Figure 1. Back muscle forces and exoskeleton forces and moments (A). In order to balance the gravitational forces acting on on the trunk, the back muscles (FMuscle) contract. Since these forces act over a small lever arm of only a few centimeters (rLever), almost parallel to the spine, the spine is subject to large compression forces. Exoskeletons aim at reducing these forces, by applying forces on the trunk (FExoTrunk), pelvis (FExoPelvis), and thigh (FExoThigh). Together they produce an extension moment (MExo); Passive spexor exoskeleton (B). The exoskeleton unloads the back by applying a force at the torso, pelvis, and the thighs. The user has a large range of motion, when wearing the passive exoskeleton, due to advanced misalignment compensating mechanisms like the flexible beams in parallel to the spine. Written informed consent was obtained from the participant to publish this picture.
Since the properties of these back support exoskeletons and exosuits differ significantly with the way they are constructed, they are further subdivided into two groups: rigid and soft. In this context, rigid means, that the exoskeleton structure can transmit compression as well as extension forces, whereas soft refers to, that only compression forces can be transmitted.
Classical rigid exoskeletons such as Laevo (Laevo, 2018), Robomate (Toxiri et al., 2016), Bending Non-Demand Return (BNDR) (Ulrey and Fathallah, 2013), Wearable Moment Restoring Device (WMRD) (Wehner et al., 2009), BackX (SuitX, 2018), and Back Support Muscle Suit (Muramatsu et al., 2013) have in common, that at least one single actuated joint is placed at the hip level or slightly above to allow movement in the sagittal plane. Further, a mechanical structure extends from this joint, to the trunk, and to the thigh.
However, an important aspect, which sets these devices apart, is the degree, to which the kinematic structure of the exoskeleton is designed to align with the human. Misaligned joints can produce unwanted, parasitic forces and torques of up to 230 N and 1.5 Nm, respectively (Schiele, 2009), which decrease the comfort of wearing a device. Because good alignment of an external exoskeleton structure is challenging, devices often compensate for misalignment (Junius et al., 2017a,b), i.e., instead of trying to align the exoskeleton structure with the human, a certain amount of misalignment is accepted and compensated with the exoskeleton by introducing additional degrees of freedom (see Figures 2C,D). Furthermore proper misalignment compensation prevents relative movement between the device and the user and thereby indirectly also increases comfort (Schiele and van der Helm, 2006).
Figure 2. Human angle definitions (A) hip angle (a), lumbar angle (b), and trunk angle (c). Fitting requirements (B). The relative distance between the waist and the skin surface at hip level differs significantly between man and women and within these groups. Here, the skeleton structure (adopted from Netter, 2011) is scaled to matches the 50 percentile male (blue asterisk middle). The other two blue data points indicate the 5 percentile and 95 percentile male according to Tilley (2002). The red asterisks indicate the same data points for women. Additional design constraints are accommodated by translating these data point; Two structures, that are misaligned (C): The robot limb and the human limb are horizontally misaligned by a distance x and vertically by a distance y. A torque TAct is applied by the robot limb, displacing it by an angle α. A resulting torque TRes displaces the human limb. The initial misalignment x and y result in a displacement L and a rotation γ of the cuff on human limb. Figure from Schiele and van der Helm (2006); Added degrees of freedom (D): no more relative motion occurs, because the misalignment is compensated by the slider Δs and hinge γ. Figure from Schiele and van der Helm (2006); (E): Exoskeleton together with human skeleton. See Supplementary Materials for detailed model; Workspace comparison (F): the workspace of the human hip is compared to the exoskeleton workspace in the frontal plane.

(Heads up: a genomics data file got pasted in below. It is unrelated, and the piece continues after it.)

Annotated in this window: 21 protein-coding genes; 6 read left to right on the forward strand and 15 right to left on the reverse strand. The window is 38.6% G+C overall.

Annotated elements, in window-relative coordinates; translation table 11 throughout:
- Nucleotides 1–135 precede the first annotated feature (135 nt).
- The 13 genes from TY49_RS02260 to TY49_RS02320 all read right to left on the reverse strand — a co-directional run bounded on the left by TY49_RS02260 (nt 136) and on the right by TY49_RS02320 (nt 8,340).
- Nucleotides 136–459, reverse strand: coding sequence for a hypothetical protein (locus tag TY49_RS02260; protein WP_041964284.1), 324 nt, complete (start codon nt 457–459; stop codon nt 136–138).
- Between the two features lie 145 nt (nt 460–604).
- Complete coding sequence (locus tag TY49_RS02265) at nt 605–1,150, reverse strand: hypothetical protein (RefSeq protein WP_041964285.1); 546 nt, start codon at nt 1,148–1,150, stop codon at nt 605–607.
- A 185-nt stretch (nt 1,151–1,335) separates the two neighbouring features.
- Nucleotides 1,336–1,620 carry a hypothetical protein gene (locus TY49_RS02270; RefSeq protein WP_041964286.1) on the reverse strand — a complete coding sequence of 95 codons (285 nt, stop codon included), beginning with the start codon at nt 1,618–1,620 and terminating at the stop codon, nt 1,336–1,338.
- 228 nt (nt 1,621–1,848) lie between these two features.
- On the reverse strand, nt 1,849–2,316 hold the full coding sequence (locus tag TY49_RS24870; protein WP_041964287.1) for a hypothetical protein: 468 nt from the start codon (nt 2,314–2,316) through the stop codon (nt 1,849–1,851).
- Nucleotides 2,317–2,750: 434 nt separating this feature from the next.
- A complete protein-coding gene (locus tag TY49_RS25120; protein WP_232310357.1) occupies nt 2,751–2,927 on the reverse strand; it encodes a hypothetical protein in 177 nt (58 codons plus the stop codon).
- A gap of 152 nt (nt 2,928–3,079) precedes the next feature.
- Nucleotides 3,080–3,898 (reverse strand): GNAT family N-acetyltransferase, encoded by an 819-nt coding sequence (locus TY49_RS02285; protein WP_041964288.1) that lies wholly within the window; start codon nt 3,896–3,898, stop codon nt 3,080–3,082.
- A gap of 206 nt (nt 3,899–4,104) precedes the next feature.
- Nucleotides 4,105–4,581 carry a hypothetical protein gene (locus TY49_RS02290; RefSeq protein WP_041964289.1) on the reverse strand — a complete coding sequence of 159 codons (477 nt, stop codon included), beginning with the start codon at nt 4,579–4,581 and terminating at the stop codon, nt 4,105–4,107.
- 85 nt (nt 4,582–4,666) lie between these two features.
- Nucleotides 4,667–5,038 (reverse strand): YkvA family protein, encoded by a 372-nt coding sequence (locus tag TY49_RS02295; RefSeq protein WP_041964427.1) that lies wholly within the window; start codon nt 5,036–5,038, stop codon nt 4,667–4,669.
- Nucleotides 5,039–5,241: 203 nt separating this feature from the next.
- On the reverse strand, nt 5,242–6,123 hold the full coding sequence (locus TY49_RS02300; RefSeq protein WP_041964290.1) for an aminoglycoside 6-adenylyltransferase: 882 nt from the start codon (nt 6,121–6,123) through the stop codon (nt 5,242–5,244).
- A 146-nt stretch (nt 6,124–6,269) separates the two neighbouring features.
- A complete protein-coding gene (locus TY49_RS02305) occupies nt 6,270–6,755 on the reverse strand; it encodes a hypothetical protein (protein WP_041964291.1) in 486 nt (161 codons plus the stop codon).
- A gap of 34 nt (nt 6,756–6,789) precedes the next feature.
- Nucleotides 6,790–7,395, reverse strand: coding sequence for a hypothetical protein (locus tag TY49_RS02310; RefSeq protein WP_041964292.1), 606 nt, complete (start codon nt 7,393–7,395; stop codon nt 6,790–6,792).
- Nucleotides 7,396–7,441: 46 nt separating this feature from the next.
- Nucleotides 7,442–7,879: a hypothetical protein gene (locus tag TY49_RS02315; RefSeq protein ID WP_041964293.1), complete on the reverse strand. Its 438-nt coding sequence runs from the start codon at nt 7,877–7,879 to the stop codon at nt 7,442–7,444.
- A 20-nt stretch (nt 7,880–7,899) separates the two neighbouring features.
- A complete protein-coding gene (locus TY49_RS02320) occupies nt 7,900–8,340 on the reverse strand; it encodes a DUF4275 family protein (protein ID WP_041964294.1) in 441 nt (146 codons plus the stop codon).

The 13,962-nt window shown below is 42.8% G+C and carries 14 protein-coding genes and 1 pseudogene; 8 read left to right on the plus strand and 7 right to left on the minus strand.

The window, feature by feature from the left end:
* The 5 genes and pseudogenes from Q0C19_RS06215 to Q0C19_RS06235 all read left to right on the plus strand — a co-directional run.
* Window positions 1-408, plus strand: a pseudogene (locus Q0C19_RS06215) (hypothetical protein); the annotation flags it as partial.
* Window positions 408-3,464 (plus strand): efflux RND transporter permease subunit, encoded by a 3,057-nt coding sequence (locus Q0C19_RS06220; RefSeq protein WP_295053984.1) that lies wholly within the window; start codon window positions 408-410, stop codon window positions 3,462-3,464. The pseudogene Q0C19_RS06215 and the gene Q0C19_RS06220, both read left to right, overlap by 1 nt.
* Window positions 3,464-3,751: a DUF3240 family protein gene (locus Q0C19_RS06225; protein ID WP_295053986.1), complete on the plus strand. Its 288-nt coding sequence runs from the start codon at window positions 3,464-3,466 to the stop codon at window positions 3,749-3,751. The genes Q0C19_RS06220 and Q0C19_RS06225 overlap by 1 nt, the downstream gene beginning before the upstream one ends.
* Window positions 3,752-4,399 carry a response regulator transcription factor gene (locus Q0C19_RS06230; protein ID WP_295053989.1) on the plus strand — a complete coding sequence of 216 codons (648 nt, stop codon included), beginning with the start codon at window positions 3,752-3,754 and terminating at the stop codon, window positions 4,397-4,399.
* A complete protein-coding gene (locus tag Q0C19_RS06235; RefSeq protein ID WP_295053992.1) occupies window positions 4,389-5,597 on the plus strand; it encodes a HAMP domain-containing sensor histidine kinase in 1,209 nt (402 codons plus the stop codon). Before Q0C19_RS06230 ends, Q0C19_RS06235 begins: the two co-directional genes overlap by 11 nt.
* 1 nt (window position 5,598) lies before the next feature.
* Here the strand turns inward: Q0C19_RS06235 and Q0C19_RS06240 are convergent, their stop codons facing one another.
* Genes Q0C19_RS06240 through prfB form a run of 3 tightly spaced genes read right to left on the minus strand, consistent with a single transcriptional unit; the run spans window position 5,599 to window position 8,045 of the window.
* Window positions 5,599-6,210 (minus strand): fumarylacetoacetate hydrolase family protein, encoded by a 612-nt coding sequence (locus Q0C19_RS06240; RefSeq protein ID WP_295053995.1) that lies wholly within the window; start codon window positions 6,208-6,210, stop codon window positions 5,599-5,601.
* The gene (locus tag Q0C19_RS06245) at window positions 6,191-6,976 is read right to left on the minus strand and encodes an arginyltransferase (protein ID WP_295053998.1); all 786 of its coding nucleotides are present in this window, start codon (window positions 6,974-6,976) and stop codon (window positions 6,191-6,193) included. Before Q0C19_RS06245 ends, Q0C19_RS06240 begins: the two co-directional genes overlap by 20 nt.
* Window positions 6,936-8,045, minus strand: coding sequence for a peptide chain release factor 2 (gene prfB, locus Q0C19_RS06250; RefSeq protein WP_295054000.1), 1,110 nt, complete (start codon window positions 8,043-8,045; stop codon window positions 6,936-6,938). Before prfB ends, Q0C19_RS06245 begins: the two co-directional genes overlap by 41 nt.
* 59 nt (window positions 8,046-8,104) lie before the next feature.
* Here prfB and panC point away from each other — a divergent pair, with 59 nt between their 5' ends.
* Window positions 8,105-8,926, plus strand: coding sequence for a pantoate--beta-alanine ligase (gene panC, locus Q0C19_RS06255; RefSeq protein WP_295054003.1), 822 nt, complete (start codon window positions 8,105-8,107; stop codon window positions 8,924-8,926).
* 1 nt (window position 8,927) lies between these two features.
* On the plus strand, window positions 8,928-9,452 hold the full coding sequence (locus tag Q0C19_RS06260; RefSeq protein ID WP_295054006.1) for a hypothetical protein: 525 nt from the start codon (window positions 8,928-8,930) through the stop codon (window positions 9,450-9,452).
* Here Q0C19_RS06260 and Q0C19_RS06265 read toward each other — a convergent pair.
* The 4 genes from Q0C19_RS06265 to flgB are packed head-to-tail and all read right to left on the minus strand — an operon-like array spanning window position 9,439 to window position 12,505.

The relatively big ranges of motion of the human trunk in the sagittal plane originates from the fact, that a human can flex or extend his hip joint as well as the lumbar joint(s). This leads to a certain redundancy, by which objects can be picked up. Two well-established cases include: a predominant use of the hip joint with small lumbar angles, which is commonly referred to as a squat lift, or a predominant use of the lumbar joint(s) with relatively small hip angles, commonly referred to as stoop lift (Kingma et al., 2010). These lifting styles have consequences on the torques that need to be provided at the lumbo-sacral joint: depending on lifting conditions such as object height and size, moments at the L5/S1 joint can be substantially higher in either stoop or squat lifts (Kingma et al., 2010). The only exoskeleton of the above mentioned ones, that accounts for this additional degree of freedom in the sagittal plane with an additional joint, is the Back Support Muscle Suit (Muramatsu et al., 2013). This device has, next to the hip joint, an additional joint, which is placed at the bottom of the back. Unfortunately, no further evaluation of this additional joint was found. The other exoskeletons can still have a large range of motion of the trunk. However, they do not adopt their kinematics or support with variations in lifting style.